Morphologic Features of Conventional Squamous Cell Carcinoma of the Oropharynx: 'Keratinizing' and 'Nonkeratinizing' Histologic Types as the Basis for a Consistent Classification System

Research output: Contribution to journalReview articlepeer-review

40 Scopus citations

Abstract

Morphologic assessment is one of the most basic tools that pathologists use to classify tumors. Human papillomavirus (HPV)-related squamous cell carcinoma of the oropharynx has unique morphologic features that can be readily recognized under the microscope. Yet, these features are not widely recognized or uniformly reported. In our practice, we group oropharyngeal squamous cell carcinomas into 'nonkeratinizing', 'nonkeratinizing with maturation', and 'keratinizing' histologic types. The 'nonkeratinizing' type has a very strong association with HPV, while the 'keratinizing' type has a weaker association with the virus. 'Nonkeratinizing with maturation' is intermediate but much more closely related to the 'nonkeratinizing' type. This classification system parallels that of sinonasal and nasopharyngeal squamous cell carcinomas where nonkeratinizing squamous cell carcinomas are widely recognized histologic variants. This review will discuss this classification system and its utility in routine clinical practice.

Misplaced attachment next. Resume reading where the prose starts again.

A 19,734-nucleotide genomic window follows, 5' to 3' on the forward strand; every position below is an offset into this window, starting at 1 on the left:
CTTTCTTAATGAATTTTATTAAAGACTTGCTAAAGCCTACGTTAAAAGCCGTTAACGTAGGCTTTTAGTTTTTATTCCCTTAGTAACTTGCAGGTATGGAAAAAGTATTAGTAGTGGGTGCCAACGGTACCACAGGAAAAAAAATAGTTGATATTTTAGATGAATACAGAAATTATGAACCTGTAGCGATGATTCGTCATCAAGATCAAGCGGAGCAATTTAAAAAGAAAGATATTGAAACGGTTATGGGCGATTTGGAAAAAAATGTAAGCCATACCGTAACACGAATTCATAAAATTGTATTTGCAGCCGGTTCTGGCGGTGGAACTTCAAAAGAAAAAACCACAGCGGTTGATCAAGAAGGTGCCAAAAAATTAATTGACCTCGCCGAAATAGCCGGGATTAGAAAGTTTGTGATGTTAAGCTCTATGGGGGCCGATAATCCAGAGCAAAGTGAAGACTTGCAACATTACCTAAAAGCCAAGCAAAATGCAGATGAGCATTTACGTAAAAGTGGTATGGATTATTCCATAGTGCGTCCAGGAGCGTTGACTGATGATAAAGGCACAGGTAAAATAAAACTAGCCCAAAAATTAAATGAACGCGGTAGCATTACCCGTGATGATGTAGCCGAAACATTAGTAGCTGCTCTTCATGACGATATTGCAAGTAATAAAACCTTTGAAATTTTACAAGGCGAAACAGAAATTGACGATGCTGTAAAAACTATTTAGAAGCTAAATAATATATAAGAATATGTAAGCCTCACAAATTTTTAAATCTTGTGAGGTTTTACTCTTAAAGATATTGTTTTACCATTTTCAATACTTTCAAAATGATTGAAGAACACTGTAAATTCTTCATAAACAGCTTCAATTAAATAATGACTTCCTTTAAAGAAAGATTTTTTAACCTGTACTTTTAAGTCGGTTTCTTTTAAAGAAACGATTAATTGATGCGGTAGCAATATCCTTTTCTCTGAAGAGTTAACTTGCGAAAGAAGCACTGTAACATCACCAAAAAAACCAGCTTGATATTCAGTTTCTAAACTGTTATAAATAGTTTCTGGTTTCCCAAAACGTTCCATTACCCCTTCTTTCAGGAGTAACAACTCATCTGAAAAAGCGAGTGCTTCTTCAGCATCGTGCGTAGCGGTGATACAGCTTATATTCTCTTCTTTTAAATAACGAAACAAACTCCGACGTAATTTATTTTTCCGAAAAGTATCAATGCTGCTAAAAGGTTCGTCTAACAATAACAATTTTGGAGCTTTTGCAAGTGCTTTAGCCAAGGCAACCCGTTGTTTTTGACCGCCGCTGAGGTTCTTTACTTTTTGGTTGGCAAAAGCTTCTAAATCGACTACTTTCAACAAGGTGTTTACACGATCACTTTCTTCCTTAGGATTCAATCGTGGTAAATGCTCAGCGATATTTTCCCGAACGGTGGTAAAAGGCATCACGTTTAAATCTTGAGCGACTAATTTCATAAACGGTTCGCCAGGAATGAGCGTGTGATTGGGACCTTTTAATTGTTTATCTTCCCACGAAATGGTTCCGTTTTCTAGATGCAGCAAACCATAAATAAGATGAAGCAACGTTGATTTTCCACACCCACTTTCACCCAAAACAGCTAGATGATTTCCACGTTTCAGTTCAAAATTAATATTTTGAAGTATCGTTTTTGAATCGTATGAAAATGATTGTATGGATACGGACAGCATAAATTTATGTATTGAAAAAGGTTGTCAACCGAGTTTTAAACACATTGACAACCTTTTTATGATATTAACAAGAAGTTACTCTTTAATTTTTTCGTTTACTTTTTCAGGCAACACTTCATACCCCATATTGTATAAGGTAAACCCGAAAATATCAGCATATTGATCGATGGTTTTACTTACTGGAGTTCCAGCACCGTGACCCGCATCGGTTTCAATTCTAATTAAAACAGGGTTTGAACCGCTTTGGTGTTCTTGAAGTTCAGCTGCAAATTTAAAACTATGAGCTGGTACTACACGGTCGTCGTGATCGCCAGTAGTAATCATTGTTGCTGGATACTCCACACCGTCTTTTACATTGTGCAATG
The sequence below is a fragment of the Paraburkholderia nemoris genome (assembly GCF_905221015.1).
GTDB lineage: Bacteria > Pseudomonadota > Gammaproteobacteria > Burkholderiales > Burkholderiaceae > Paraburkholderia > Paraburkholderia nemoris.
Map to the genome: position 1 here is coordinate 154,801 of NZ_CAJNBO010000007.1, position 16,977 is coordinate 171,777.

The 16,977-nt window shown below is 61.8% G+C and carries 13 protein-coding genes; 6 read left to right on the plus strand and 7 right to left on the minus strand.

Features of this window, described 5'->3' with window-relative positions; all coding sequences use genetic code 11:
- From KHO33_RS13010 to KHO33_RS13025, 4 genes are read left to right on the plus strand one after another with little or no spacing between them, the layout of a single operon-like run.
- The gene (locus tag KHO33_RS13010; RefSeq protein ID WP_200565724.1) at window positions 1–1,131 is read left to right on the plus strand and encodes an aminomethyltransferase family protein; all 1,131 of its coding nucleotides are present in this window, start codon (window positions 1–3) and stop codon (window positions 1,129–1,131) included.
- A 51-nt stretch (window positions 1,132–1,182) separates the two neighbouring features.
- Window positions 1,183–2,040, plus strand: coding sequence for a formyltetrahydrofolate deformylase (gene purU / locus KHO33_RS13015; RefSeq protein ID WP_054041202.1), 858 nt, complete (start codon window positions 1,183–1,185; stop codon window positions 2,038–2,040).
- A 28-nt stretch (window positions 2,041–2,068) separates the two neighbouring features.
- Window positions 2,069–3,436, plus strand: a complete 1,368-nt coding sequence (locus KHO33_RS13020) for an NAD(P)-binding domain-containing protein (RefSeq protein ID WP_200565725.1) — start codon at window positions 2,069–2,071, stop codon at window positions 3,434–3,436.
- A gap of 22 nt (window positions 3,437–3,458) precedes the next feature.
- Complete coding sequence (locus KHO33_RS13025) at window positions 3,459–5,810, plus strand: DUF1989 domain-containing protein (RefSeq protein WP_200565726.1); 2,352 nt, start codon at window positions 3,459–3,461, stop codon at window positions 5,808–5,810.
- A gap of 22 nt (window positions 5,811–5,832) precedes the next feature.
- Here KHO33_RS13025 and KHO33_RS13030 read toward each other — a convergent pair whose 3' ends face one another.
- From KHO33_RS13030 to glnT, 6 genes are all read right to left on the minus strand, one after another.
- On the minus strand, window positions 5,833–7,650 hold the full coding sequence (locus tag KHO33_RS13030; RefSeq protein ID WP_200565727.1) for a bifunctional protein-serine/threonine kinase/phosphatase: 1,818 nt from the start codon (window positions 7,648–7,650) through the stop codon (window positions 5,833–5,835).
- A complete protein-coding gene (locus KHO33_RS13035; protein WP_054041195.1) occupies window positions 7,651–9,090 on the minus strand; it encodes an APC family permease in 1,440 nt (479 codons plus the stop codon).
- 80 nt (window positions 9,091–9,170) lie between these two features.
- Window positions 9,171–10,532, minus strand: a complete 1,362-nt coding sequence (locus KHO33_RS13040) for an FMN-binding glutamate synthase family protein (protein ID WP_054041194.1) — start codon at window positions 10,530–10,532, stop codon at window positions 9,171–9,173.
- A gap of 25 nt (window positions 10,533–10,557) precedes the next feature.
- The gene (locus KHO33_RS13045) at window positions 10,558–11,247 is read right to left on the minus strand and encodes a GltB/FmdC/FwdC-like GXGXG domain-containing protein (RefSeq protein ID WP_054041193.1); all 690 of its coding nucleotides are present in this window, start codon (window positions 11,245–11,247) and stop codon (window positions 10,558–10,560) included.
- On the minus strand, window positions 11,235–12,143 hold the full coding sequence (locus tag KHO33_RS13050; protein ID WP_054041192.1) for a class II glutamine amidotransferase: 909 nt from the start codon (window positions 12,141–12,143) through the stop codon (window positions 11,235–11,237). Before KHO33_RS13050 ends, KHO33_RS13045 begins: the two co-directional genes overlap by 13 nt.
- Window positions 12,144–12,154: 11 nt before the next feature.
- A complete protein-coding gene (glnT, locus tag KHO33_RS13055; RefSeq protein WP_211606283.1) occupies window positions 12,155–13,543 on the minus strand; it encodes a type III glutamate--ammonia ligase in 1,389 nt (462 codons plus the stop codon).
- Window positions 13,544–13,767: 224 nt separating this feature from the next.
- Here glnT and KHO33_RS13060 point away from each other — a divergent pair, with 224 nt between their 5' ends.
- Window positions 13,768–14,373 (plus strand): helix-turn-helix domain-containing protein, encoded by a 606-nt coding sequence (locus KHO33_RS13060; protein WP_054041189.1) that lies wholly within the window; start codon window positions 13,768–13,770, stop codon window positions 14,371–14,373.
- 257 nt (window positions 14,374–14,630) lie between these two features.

Original languageEnglish
Pages (from-to)41-47
Number of pages7
JournalHead and Neck Pathology
Volume6
Issue numberSUPPL. 1
DOIs
StatePublished - Jul 3 2012

Keywords

  • Human papillomavirus
  • Morphology
  • Nonkeratinizing squamous cell carcinoma
  • Oropharynx

Fingerprint

Dive into the research topics of 'Morphologic Features of Conventional Squamous Cell Carcinoma of the Oropharynx: 'Keratinizing' and 'Nonkeratinizing' Histologic Types as the Basis for a Consistent Classification System'. Together they form a unique fingerprint.

Cite this